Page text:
In the standing position, the disposable T-shaped brief (91%; CI: 85%-97%) and the disposable pull-up product (90%; CI: 83%-97%) product showed a better workload score than the disposable brief (50%; CI: 42%-58%) and the body-worn pads + mesh briefs (45%; CI: 40%-50%) (P < .05). In the lying position, the disposable T-shaped brief (86%; CI: 78%-94%) scored better than the disposable brief (59%; CI: 53%-65%) and the body-worn pads + mesh briefs (53%; CI: 46%-60%) (P < .05). No other comparisons were statistically significant (Figure 5).
In the standing position, the disposable T-shaped brief (82%; CI: 76%-88%) and the disposable pull-up product (86%; CI: 79%-93%) showed a better caregiver satisfaction score than the disposable brief (50%; CI: 42%-58%) and the body-worn pads + mesh briefs (58%; CI: 53%-63%) (P < .05). In the lying position, the disposable T-shaped brief (83%; CI: 75%-91%) scored better than the disposable brief (66%; CI: 60%-72%) and the body-worn pads + mesh briefs (47%; CI: 40%-54%) (P < .05) product types, while the disposable brief scored better than the body-worn pads + mesh briefs. No other comparisons were statistically significant (Figure 6).
This study described the development of a method designed to measure the usability of different incontinence absorbent care product categories. Our method enables a comparison of the usability of changes of the tested incontinence care products performed by caregivers. The different product attributes can be measured, including product fit, handling effort (time and workload), and satisfaction. We recommend combining this method with existing instruments designed to identify the most appropriate products for caregivers and users alike. The study encompasses a quality-assured analysis of caregivers' interactions with incontinence products.
To our knowledge, this is the first application of a Rasch psychometric invariant measurement analysis of usability measures.15 Tezza and colleagues20 previously reported a Rasch-type analysis of Web usability. The Rasch approach22 has been proposed as a viable alternative to methods described in ISO/TS 20282-2:2013, stating that although satisfaction questionnaires produce ordinal data, parametric statistics are more meaningful when analyzing satisfaction questionnaires.19
Research suggests that patients have higher health-related quality of life if they are informed and supported in their choice of product.23 Usability is an important concept in helping caregivers select the best product for their patients. The adoption of usability as a factor in selecting incontinence care products is expected, considering the increasing use of usability in other industries and the need for usable products in the home care environment.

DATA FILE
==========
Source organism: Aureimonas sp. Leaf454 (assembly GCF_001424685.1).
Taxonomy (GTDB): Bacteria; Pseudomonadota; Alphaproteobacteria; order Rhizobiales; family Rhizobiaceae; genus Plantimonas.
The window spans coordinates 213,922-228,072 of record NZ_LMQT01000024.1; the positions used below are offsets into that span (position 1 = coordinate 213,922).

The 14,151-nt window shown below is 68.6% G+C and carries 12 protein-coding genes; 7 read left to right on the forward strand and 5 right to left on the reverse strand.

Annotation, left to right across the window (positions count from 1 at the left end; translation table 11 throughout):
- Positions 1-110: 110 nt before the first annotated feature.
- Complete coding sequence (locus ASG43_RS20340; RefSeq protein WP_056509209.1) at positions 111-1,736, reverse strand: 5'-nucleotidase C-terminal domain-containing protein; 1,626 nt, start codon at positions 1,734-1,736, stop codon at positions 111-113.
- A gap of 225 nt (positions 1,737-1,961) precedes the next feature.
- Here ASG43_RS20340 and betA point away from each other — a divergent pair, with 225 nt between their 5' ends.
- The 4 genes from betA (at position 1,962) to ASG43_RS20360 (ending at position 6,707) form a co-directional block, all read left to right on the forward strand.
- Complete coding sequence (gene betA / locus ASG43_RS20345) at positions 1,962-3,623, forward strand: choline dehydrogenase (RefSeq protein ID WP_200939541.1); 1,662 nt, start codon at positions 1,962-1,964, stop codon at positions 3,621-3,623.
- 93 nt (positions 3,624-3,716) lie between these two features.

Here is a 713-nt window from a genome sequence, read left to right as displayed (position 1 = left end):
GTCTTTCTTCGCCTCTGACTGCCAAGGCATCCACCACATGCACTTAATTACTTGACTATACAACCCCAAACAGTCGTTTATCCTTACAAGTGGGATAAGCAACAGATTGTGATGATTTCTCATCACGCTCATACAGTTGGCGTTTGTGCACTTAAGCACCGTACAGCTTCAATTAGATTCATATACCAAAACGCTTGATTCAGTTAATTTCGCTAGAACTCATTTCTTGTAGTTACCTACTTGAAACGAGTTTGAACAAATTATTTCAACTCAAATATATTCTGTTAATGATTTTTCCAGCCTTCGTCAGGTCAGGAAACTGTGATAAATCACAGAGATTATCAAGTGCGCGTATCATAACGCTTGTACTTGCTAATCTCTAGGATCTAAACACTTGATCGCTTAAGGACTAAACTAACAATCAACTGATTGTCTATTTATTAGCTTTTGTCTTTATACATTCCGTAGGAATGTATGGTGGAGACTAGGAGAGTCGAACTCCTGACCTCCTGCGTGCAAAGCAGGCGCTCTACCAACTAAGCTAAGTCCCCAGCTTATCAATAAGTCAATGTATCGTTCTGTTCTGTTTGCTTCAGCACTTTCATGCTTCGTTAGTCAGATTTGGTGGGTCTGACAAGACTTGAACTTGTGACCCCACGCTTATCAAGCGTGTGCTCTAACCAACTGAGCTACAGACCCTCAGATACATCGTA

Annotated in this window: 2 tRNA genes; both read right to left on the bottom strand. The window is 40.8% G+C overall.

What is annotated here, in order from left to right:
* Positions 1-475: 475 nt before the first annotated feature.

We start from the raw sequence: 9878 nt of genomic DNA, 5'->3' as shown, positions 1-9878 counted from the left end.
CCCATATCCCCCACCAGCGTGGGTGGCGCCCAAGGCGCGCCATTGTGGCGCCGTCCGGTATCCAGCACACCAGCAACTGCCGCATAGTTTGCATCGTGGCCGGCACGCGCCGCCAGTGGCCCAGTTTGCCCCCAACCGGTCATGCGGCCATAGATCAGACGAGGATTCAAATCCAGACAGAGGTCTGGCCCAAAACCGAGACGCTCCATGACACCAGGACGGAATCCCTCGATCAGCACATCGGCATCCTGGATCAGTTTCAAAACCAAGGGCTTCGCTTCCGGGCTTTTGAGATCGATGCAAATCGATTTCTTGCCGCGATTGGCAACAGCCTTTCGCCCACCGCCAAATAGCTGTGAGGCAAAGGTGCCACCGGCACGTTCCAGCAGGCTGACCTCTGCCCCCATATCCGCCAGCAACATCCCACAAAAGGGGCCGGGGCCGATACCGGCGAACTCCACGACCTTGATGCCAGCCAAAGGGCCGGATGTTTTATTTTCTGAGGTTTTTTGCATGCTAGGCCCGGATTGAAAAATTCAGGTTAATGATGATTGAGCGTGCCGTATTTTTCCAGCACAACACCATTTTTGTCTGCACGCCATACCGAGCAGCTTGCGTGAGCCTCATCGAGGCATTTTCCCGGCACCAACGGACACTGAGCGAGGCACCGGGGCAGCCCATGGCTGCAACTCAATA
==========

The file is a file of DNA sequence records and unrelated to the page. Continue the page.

The choice of a binary result for each metric allowed similar statistical analyses to be performed. Reliability was indicated quantitatively in terms of measurement uncertainties in the results obtained with the method (Figures 2–6). Nevertheless, this study is the first using the novel method we developed, and it must be validated in different care environments before it can be adopted for widespread use in the research or clinical setting.
Additional testing is needed to demonstrate validity and reliability of the method we developed. We collected data in a simulated, general care environment, using experienced caregivers familiar with the different product types. While this test environment provided suitable proof of concept, additional testing is needed to fully understand how robust and useful the method is in various real-world care environments. A number of assumptions of independence, such as between satisfaction and product fit, will need to be investigated in future work determining the degree of correlation between the various metrics. Extended group tests in the future may reveal limitations, such as the effects of multiple testing not so far revealed in the pairwise product comparisons currently made in this work.
We developed a method to assess the usability of body-worn absorbent incontinence care in a simulated long-term care environment. The method has similarities to ISO/TS 20282-2:20,19 which was developed in parallel with our work. Findings indicate that our method can differentiate between product types and combines the results into a single overall usability score.
The authors thank Ragne Emardson, Petra Sommarlund, and Anders Trana at RISE Research Institutes of Sweden AB, for their assistance, and Scandinfo Marketing Research AB, for provision of the trial facilities, recruitment of participants, and performing of tests. The authors also thank Cilla Persson for the illustrations in the fit protocol. Editorial support and writing assistance were provided by Jaya Shumoogam of Ketchum, funded by SCA Hygiene Products AB. The project was funded by SCA Hygiene Products AB, which also provided the products for the study.
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Absorbent products; Benchmarking; Caregiving; Incontinence; Incontinence products; Nursing; Usability
Supplemental Digital Content
© 2018 by the Wound, Ostomy and Continence Nurses Society.